Over on the Rogue River Alex at Rogue Valley Angler’s reports that they’re in that, “in between runs time” here on the Rogue. Still plenty of summer steelhead around, but many of those are heading into the tributaries to spawn over the next month. Winter steelhead are here in the upper river, but not very many at all. Our head guide Captain Logan Johnson has a place on the Umpqua, so he spends 50+ days a year up there floating the North, South, and mainstem whenever the rivers aren’t totally blown out. He has taught Jordan the ropes up there the last few years, so we send our Umpqua trips out with these fellas as they are the best fly guides floating all these rivers. Give us a call (541-973-2988) to book your trips and get your chance at that fish of a lifetime!
SW Washington – Terry Otto has put together another smashing report for SW Washington. What you will read below is an abbreviated version of what Terry’s “FULL VERSION” report will look like in the months ahead. Sign Up for Terry’s PAID version that started last week. With this level of detail, you won’t want to miss a single week! It’s JUST $0.32 cents per week! Here’s Terry’s summary for this week. SUBSCRIBE to the full SW Washington version HERE!
Southwest Washington Fishing Update and Forecast
Steelhead still slow in tribs, trout fishing holding up well, smelt entering Cowlitz River
Vancouver Metro Area
Local rivers are still slow for steelhead, with late run fish slow to materialize, and the early runs petering out. The high water has receded, but a new freshet is expected this weekend that will raise them again Meanwhile, smelt are showing in the Cowlitz River, but it remains to be seen whether fishers will get a dipping season. Managers are worried about crowding along the river in the midst of the Covid pandemic.
Trout angling has slowed just a little in local lakes, but stockings continue, so fishing can turn good at any time. Everyone is still looking for the first spring Chinook catches, and waiting to see what kind of seasons will be allowed. Doubtless, there will be no fishery on the Cowlitz this year with a poor return projected there, but there may be fishable numbers back to the Lewis. The season structure should be released by the states in late February.
Lewis and Washougal Rivers Fishing Report–There are still a few steelhead being taken in the North Fork Lewis, according to John Thompson of Sportsman’s Warehouse in Vancouver, (360) 604-8000). However, that is an early run and it is playing out. Bank anglers have taken just a few over the last week, withs some falling to plunking and bobber fishing at the hatchery. Boat anglers have been trying bobber-dogging, pulling plugs, and fishing with bobbers. The river has dropped back into a decent fishing condition, but fishing is still rated as poor to fair at best.
The Washougal River did give up a few steelhead as it dropped following the big rains, but the pattern has been that the fish move into the upper river pretty quickly when the river drops, and that has been the case again this week. Drift fishing has been effective, and a few anglers are throwing jigs or bait below a bobber.
Merwin and Yale Lakes Fishing Report—Fishing at both lakes is still reported as fair to good, with some anglers getting limits every day they fish, while others are struggling. The fish are still close to the surface, so flat-line trolling has been effective. Pink and orange hootchies have been drawing bites when tipped with natural color corn.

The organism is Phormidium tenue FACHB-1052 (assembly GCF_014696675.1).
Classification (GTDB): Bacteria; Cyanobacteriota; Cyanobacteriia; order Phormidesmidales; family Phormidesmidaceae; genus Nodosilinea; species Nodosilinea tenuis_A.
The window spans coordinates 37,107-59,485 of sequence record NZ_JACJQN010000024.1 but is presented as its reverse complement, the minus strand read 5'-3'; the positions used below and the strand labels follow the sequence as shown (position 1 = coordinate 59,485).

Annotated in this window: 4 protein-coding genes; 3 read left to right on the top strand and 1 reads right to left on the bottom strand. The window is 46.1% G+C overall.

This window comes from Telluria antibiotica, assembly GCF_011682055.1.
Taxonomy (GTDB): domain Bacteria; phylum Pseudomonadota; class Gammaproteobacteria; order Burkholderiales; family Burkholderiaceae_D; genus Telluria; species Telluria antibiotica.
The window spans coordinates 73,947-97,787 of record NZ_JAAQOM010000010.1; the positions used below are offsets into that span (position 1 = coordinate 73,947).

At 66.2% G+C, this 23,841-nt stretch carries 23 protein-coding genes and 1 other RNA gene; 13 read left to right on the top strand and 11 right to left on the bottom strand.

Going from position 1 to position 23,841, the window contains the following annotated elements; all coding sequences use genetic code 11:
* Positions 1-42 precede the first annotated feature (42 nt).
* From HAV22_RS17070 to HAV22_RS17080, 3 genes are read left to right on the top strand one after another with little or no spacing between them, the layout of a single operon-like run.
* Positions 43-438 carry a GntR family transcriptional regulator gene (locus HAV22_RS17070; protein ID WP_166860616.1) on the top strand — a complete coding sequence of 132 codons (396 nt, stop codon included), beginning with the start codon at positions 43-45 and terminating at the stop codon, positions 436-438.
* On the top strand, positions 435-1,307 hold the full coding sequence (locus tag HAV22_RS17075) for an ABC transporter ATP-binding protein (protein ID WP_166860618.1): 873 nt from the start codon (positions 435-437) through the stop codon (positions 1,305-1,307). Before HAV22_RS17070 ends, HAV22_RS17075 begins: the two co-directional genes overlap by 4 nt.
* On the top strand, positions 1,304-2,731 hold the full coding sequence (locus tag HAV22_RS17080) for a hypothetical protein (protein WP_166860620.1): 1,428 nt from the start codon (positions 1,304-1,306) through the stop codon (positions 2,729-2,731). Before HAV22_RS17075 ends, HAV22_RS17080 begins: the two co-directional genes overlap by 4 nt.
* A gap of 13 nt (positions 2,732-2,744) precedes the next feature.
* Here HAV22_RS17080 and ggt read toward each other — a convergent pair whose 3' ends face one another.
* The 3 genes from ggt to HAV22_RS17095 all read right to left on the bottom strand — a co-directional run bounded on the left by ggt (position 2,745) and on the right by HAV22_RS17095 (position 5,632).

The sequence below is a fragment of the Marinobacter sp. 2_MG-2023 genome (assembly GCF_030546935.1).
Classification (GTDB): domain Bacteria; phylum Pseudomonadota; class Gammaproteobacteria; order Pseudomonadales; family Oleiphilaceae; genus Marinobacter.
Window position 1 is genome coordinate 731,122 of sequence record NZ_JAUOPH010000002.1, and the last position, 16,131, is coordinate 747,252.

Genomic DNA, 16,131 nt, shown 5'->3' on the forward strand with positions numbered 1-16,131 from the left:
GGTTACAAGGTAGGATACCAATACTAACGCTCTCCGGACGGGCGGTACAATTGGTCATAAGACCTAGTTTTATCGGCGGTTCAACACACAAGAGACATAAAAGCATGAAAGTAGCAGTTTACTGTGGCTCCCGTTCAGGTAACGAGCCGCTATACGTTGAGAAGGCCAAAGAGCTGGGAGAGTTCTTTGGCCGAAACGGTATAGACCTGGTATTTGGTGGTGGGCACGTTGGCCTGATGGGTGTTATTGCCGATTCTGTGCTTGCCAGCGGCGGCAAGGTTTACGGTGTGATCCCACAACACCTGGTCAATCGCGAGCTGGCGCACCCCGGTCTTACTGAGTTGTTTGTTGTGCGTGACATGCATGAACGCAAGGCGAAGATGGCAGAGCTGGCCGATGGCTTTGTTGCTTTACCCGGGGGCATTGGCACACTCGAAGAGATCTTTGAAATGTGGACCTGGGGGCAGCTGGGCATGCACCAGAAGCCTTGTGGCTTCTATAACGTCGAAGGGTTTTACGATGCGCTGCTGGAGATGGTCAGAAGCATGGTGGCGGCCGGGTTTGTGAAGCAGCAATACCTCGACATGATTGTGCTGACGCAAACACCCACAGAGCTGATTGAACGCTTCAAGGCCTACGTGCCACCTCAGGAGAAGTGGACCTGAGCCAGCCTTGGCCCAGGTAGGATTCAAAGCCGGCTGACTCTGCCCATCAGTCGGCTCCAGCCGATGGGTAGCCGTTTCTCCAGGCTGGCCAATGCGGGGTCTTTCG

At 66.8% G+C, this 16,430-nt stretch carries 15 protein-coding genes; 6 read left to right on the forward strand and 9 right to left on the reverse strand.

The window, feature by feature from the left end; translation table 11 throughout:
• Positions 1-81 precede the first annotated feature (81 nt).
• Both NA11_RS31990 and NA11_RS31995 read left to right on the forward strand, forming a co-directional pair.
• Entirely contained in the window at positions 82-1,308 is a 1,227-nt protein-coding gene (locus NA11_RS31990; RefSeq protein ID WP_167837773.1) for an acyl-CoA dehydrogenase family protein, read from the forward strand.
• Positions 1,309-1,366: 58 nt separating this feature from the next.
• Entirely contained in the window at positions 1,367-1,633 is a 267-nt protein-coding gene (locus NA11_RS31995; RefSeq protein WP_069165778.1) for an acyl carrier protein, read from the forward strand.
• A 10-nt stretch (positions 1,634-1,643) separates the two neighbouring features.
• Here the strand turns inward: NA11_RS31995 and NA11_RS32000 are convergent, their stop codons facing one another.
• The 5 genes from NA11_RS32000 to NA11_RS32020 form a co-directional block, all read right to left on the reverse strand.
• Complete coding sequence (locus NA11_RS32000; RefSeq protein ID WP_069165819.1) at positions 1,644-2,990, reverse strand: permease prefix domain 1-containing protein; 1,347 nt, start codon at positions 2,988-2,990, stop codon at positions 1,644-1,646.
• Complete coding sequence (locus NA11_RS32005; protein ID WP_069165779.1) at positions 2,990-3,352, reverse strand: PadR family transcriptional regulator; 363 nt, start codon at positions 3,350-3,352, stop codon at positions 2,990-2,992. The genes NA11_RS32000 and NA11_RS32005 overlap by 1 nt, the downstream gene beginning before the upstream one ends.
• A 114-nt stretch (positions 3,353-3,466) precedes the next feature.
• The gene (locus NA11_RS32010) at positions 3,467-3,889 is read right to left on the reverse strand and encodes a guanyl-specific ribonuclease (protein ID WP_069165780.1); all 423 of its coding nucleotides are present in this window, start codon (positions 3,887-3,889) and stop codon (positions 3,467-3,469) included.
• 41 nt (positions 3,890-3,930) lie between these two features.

Local Lakes Fishing Report—Trout were stocked into both Klineline Pond and Battle Ground Lake on January 19. For the latest trout stockings, check the WDFW stocking webpage HERE.
Cowlitz and Kalama Rivers Fishing Report—The Cowlitz is still fishing slow, with just a few steelhead trickling in. River conditions improved during the last week, but about the same number of steelhead made it back to the hatchery this week as did the week before. Last week, Tacoma Power employees recovered 61 coho adults, six coho jacks, 52 winter-run steelhead adults, two summer-run steelhead adults, and two cutthroat trout during four days of operations at the Cowlitz Salmon Hatchery separator. During creel surveys in the upper river above the I-5 Bridge, four bank rods kept one steelhead. 14 boats/49 rods kept five steelhead and released one steelhead.
Dave Mallahan of Dave’s Guide Service (360-201-9313), fished the river this past week, and caught fish every time out, but he reported that fishing is still slow. Most days many anglers are going fish-less. He said about 20 boats are fishing the reach below blue creek on most days. His bites have come by bobber-dogging, which is how most fishermen are working the river.
The Kalama fished well enough for a few anglers to catch fish in the canyon, according to reports that Thompson received. The river has dropped into good condition, and should remain that way into the weekend, However, rains forecast for this weekend are expected to raise the river, and that could change things. When the river is higher the lower reaches have produced some steelhead.
Local Lakes Fishing Report—Mayfield Lake is putting out a few rainbows, Riffe Lake is doing really well for coho and trout. Other trout lakes that are producing well are Kress Lake, Horseshoe Lake, and the South Lewis County Park Pond
The Columbia River Gorge
Correction: Last week’s Columbia River Gorge report mistakenly stated that Horsethief Lake was fishing well for trout, but the lake is actually closed to fishing until April.
Local Lakes Fishing Report—Rowland Lake and Icehouse Lake are both fishing very well for trout. In both lakes bait is fishing the best, although a few fish are being caught with spinners.
Covd-19 Update—With the Covid-19 virus spiking in Washington State, anglers are reminded to please fish only with members of their own household, avoid crowded areas, and use social distancing and wear a mask to protect themselves and others from the disease. No one wants a return to last spring’s lockdowns, so please do your part to make sure fishing and hunting remain open statewide.